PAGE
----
Checking out the changes at the Jane Bancroft Cook Library

photo courtesy of Jane Bancroft Cook Library
Concept art of the library from a 2018 presentation

Over the summer, a number of renovations were made to the Jane Bancroft Cook Library. These included the installation of a new cafe, a set of new furniture and the removal of nine public computers. The reactions from the student body were mixed. Some students would even go so far as to say that the changes to the library significantly degraded it. Chief among those is Library Representative and second-year Adam Johnson, who strongly denounced the new changes in an interview with the Catalyst on Sept. 12. But Johnson was not finished with just announcing his displeasure. He also filed a number of public works requests, via the Florida Sunshine Law, that yielded some surprising information.

The cost of the library renovations was $379,701.80. Put into perspective, that’s roughly the same amount as the in-state tuition of 54 students. Specific items included two high-end coffee machines—costing over $10,000 together—and a furniture/bookshelf amalgam called “Arthur”—costing over $79,000 by itself. These funds came from the alumni-backed New College Foundation. Some students believe that the money could have been better spent elsewhere.

According to a survey conducted by Johnson, while a large proportion of students are happy with the changes, there are a number of common concerns. The three most pressing were the removal of the nine public computers that once filled the tables (five of which have been reinstated), the perceived lack of quiet study spaces and a worry about how the decision was made seemingly unilaterally by the administration.

“[The big issue is] the lack of student involvement,” Johnson said, expressing the frustration of many students. “That’s the principle behind it. This was a complete top-down decision.”

However, despite the mixed response from students, the administration is overall happy with the decision.

“A lot [of future renovations are] going to be based on how this gets used, what it is we’re hearing from students and what it is we’re hearing from faculty,” Brian Doherty, dean of the library, said as he looked over the ground floor of the library from his second story office window. Throughout our conversation, he would motion to the floor-to-ceiling window, pointing out examples of the broader trends he was noticing.

The library, before this summer, had been filled with much of the same furniture since 1986. In fact, before Doherty joined New College in 2009, the library as a whole was much the same as it had been when it was constructed. It was through top-down action on Doherty’s part that library staples like the Col-Lab were established.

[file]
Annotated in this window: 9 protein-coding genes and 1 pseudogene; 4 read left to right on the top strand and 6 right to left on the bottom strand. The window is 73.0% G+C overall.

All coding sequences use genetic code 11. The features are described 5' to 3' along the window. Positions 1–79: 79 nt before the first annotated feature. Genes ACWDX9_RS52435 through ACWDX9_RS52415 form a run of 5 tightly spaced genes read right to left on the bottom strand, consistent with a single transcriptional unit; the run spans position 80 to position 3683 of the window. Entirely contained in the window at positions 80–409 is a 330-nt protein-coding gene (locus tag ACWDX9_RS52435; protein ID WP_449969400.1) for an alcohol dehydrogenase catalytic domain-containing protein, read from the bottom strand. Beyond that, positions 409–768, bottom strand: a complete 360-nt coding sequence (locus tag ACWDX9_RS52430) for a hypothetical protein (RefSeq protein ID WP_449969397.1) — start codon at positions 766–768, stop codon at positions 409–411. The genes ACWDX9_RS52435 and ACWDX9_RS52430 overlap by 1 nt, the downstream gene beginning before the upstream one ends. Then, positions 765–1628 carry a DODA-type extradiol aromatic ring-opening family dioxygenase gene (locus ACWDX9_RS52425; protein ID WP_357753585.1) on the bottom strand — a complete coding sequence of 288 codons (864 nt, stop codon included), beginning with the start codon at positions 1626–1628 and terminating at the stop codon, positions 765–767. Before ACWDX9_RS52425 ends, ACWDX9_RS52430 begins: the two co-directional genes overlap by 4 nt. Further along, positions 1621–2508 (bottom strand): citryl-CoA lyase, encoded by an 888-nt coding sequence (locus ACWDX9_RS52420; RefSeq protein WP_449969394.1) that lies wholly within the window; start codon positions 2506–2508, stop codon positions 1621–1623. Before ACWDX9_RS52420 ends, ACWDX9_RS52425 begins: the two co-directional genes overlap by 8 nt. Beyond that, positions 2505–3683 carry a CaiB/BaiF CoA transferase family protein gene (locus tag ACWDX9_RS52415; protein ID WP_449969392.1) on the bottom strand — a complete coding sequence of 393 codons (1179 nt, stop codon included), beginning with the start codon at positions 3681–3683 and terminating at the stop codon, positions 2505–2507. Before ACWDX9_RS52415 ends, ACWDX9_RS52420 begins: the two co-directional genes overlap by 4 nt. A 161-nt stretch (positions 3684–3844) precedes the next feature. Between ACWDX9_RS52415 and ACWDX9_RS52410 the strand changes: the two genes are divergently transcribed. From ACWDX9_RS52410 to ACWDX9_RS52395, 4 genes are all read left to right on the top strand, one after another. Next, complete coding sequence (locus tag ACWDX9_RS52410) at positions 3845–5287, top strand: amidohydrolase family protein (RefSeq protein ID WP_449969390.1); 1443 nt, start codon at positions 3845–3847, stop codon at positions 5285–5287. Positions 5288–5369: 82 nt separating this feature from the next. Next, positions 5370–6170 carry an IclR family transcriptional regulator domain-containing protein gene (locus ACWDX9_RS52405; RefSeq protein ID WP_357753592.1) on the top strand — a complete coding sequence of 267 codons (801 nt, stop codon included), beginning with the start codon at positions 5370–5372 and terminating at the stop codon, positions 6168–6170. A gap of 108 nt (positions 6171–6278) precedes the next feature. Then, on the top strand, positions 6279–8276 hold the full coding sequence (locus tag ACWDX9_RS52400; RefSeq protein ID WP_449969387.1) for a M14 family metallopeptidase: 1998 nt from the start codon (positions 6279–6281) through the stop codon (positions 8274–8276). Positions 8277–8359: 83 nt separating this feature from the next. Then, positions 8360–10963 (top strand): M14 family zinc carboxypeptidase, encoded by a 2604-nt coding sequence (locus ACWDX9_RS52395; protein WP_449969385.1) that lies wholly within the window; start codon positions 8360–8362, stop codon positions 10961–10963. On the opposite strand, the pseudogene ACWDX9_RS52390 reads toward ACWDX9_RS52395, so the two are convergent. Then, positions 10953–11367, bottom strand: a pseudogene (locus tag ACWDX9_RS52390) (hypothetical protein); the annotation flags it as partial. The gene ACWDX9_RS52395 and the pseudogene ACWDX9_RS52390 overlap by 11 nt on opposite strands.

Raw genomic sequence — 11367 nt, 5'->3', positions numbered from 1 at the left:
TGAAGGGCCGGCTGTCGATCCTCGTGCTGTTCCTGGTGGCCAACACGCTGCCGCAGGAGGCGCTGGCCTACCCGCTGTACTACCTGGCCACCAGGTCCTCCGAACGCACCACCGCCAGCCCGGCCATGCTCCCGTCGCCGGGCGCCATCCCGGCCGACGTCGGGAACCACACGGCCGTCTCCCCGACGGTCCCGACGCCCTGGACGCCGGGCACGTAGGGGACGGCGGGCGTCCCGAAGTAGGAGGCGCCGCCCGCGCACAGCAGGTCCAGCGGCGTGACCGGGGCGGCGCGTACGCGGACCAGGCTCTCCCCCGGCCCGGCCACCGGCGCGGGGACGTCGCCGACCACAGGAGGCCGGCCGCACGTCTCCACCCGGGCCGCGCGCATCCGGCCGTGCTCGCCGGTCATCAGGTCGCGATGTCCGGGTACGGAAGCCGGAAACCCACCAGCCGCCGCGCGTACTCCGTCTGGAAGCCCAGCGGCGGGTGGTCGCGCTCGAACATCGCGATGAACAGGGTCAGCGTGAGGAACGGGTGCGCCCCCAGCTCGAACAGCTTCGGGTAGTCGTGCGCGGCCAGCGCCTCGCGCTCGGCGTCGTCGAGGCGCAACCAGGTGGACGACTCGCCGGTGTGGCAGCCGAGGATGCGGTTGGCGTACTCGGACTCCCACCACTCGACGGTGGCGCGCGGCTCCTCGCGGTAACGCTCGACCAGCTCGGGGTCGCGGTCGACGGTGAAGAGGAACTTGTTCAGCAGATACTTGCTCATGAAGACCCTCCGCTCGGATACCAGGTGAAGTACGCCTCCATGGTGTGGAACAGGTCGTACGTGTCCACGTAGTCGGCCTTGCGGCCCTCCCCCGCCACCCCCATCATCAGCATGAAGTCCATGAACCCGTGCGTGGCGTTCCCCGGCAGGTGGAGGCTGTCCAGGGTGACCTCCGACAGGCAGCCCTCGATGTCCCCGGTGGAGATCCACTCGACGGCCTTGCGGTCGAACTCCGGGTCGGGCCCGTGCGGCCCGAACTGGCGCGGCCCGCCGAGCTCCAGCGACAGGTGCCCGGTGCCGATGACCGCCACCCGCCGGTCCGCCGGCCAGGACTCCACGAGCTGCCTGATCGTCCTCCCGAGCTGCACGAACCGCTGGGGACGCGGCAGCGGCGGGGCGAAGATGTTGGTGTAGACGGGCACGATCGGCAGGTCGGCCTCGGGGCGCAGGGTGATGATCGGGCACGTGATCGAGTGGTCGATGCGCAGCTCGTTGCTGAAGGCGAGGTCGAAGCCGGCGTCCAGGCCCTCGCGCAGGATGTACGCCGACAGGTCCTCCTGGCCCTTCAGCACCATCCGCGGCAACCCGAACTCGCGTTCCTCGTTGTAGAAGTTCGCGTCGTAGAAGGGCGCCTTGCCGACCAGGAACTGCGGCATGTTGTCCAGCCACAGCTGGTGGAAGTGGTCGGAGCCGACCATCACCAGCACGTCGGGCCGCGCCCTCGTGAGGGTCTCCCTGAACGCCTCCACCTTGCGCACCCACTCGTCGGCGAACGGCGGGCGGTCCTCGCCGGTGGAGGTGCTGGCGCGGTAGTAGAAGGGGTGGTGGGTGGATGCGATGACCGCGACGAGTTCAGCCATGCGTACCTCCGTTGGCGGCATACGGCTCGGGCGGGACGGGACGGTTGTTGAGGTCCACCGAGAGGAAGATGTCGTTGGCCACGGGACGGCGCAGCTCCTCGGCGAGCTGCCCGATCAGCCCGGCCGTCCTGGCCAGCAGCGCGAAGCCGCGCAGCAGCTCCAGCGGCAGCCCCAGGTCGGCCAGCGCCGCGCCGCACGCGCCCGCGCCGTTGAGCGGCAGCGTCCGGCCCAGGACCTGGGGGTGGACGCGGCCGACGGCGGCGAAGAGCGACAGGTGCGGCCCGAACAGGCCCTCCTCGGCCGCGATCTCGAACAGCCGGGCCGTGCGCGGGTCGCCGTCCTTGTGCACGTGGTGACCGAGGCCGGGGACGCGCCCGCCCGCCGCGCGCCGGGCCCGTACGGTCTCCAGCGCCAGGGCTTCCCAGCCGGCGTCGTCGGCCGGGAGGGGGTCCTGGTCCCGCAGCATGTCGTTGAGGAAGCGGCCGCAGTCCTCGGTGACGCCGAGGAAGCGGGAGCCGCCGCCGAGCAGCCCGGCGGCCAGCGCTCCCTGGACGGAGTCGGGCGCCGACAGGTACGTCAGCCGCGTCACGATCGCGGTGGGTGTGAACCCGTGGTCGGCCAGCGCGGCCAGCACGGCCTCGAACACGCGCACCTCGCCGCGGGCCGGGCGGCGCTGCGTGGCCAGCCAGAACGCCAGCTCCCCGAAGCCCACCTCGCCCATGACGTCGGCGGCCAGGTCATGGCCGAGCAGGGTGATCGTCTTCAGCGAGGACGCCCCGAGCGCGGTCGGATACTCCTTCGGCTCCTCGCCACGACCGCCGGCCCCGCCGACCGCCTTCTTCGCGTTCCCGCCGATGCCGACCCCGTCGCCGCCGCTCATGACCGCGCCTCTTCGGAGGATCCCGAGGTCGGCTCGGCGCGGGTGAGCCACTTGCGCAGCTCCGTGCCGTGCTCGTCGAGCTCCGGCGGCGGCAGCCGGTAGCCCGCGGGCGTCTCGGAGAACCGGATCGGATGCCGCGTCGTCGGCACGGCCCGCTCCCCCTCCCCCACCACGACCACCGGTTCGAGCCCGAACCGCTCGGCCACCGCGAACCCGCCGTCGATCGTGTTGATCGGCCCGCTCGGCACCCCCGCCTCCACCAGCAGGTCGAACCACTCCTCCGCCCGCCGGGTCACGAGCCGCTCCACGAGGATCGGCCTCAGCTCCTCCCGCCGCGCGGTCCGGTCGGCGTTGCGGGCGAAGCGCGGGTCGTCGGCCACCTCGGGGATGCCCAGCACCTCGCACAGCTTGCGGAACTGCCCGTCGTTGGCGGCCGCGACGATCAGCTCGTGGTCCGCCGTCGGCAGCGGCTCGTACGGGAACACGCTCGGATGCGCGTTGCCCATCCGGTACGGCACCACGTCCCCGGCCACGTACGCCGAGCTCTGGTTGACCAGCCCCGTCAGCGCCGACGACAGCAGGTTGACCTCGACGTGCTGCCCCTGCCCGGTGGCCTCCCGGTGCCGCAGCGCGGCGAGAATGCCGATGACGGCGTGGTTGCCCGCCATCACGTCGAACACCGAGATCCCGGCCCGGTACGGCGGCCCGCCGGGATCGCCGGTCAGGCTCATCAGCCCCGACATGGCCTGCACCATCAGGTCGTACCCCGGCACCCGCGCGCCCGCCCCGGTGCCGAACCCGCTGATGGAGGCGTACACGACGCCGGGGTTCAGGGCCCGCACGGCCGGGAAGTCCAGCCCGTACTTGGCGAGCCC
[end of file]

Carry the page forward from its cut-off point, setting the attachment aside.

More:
But the long-term plans for the library seem to be more student-driven than the most recent library renovations. Administration is keeping a close eye on how students are using the library, observing and analyzing carefully before making any future plans for further renovations. Already, behavioral patterns among the students are being cataloged and pondered.

“Some of it is successful, some of it we still have a lot of questions about whether or not it is successful,” Doherty said. “Looking to the numbers, this library hasn’t been this vibrant in the nine years I’ve been here. We’re getting students in here that we haven’t seen before.”

These recent changes are only the first step in what administration hopes will be a series of upgrades to the library. When asked about any future plans for the library, Provost Barbara Feldman had this to say: “This is phase one. I don’t know how many phases the rest will come in … We have to raise money. What I’m hoping is that when people come, people with money,  and see what we’re doing for New College students, somebody will help fund what else we need to.”

Securing future funding seemed to be a major driver for the renovations. The general thought is that people like to give when they see work already being done, so the best way to have money for improvements is to start improving.

All of this can leave a student wondering what impact they can have on the future of the library. While merely going to the library will help the decision-making process going forward, direct communication with Feldman (bfeldman@ncf.edu) and Doherty (bdoherty@ncf.edu) is the best way to voice one’s specific desires for the library’s future.

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